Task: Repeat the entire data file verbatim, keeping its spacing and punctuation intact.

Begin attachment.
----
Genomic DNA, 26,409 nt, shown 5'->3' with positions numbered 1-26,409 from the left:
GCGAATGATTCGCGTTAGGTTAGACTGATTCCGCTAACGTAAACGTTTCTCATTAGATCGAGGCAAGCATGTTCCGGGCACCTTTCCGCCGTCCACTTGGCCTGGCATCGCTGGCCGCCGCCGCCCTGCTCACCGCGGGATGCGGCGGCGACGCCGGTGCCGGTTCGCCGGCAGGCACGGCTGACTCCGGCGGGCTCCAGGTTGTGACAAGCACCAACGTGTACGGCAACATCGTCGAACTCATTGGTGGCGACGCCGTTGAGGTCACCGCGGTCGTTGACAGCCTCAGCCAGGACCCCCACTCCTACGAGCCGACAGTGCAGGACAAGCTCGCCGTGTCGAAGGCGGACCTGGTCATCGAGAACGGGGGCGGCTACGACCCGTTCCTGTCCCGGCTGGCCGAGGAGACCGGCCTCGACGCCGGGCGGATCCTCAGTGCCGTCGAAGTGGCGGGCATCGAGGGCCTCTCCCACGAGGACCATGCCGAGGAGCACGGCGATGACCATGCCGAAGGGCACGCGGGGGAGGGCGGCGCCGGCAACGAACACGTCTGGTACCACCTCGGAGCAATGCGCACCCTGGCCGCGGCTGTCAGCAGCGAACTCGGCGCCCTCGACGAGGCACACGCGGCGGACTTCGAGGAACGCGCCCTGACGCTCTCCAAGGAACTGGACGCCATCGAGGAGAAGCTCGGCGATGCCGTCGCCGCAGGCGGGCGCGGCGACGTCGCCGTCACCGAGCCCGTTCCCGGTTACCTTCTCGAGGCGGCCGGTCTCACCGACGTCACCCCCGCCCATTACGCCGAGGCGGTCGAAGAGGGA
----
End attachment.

Genomic DNA, 26,409 nt, shown 5'->3' with positions numbered 1-26,409 from the left:
GCGAATGATTCGCGTTAGGTTAGACTGATTCCGCTAACGTAAACGTTTCTCATTAGATCGAGGCAAGCATGTTCCGGGCACCTTTCCGCCGTCCACTTGGCCTGGCATCGCTGGCCGCCGCCGCCCTGCTCACCGCGGGATGCGGCGGCGACGCCGGTGCCGGTTCGCCGGCAGGCACGGCTGACTCCGGCGGGCTCCAGGTTGTGACAAGCACCAACGTGTACGGCAACATCGTCGAACTCATTGGTGGCGACGCCGTTGAGGTCACCGCGGTCGTTGACAGCCTCAGCCAGGACCCCCACTCCTACGAGCCGACAGTGCAGGACAAGCTCGCCGTGTCGAAGGCGGACCTGGTCATCGAGAACGGGGGCGGCTACGACCCGTTCCTGTCCCGGCTGGCCGAGGAGACCGGCCTCGACGCCGGGCGGATCCTCAGTGCCGTCGAAGTGGCGGGCATCGAGGGCCTCTCCCACGAGGACCATGCCGAGGAGCACGGCGATGACCATGCCGAAGGGCACGCGGGGGAGGGCGGCGCCGGCAACGAACACGTCTGGTACCACCTCGGAGCAATGCGCACCCTGGCCGCGGCTGTCAGCAGCGAACTCGGCGCCCTCGACGAGGCACACGCGGCGGACTTCGAGGAACGCGCCCTGACGCTCTCCAAGGAACTGGACGCCATCGAGGAGAAGCTCGGCGATGCCGTCGCCGCAGGCGGGCGCGGCGACGTCGCCGTCACCGAGCCCGTTCCCGGTTACCTTCTCGAGGCGGCCGGTCTCACCGACGTCACCCCCGCCCATTACGCCGAGGCGGTCGAAGAGGGA